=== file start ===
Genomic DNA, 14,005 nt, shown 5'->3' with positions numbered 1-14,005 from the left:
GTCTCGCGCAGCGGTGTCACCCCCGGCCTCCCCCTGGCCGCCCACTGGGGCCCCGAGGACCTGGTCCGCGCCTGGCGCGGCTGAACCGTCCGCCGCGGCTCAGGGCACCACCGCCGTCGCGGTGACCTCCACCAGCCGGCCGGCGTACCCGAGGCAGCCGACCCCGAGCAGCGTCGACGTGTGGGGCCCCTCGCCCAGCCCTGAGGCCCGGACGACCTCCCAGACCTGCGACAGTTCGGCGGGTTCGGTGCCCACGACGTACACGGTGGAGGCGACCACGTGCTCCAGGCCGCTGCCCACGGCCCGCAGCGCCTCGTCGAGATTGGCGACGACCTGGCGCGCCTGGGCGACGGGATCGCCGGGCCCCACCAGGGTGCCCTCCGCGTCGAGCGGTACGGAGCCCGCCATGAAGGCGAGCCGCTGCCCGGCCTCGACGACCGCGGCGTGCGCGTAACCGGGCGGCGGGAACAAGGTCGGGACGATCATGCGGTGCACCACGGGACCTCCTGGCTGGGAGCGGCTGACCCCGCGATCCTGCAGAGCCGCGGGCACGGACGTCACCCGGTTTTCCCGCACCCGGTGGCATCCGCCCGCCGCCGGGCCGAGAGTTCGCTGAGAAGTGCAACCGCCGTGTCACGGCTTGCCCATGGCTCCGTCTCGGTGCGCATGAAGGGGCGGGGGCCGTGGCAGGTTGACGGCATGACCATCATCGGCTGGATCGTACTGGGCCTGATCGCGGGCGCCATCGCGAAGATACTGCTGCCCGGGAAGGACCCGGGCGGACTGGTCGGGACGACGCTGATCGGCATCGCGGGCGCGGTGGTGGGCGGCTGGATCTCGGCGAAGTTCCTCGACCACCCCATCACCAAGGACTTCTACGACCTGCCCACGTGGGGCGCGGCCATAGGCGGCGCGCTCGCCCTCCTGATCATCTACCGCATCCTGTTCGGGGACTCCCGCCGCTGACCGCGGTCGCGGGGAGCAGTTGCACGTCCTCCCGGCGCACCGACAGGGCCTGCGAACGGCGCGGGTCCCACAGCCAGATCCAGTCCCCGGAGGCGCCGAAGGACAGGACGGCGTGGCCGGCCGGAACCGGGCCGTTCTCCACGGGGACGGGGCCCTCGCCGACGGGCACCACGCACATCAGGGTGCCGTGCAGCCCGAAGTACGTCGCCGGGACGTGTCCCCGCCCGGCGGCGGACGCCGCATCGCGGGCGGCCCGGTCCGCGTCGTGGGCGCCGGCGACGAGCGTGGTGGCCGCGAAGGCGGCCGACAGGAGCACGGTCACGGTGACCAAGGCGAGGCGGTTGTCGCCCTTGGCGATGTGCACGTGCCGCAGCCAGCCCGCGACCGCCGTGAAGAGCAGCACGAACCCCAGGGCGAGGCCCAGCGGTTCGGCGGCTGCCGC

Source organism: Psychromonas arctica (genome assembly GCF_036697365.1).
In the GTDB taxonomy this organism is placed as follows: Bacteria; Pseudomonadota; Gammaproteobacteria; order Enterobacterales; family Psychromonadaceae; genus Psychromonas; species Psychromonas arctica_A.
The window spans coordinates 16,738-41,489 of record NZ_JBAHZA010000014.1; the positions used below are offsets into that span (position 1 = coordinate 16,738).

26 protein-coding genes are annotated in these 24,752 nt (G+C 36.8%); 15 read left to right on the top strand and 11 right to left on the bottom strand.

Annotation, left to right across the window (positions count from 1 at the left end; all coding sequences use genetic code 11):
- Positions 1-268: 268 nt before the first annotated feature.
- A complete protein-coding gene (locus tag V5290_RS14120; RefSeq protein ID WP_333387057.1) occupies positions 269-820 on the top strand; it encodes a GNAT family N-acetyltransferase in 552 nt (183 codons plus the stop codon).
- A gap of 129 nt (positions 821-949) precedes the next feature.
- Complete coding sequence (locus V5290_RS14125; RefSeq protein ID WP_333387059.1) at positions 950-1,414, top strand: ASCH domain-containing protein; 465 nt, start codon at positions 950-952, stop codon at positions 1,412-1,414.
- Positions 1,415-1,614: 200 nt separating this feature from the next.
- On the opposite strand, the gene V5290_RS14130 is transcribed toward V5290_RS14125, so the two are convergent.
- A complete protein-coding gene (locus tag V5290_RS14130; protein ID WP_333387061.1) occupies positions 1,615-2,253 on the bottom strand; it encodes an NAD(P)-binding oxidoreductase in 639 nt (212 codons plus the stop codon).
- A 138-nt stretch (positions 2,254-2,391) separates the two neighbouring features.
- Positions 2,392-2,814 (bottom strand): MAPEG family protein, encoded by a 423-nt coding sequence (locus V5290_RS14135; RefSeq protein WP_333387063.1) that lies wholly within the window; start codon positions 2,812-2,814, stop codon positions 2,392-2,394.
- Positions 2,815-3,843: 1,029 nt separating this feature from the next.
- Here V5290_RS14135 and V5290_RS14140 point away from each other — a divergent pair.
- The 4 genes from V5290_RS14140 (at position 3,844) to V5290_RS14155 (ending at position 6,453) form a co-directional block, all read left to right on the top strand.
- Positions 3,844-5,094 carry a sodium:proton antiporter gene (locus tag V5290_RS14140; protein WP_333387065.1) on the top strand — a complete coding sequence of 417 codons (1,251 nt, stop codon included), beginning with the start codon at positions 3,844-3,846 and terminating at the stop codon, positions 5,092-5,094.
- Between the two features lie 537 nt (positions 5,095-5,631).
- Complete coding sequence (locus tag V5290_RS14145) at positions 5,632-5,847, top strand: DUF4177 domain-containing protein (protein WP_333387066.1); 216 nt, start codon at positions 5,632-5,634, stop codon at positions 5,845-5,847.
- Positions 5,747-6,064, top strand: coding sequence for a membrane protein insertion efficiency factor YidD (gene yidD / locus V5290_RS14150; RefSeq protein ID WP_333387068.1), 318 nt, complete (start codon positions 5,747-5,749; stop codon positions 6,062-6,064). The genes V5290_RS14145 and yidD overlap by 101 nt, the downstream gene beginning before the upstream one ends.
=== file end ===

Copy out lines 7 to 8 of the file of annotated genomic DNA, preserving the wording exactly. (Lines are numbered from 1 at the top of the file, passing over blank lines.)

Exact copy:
Annotation, left to right across the window (positions count from 1 at the left end; all coding sequences use genetic code 11):
- Positions 1-268: 268 nt before the first annotated feature.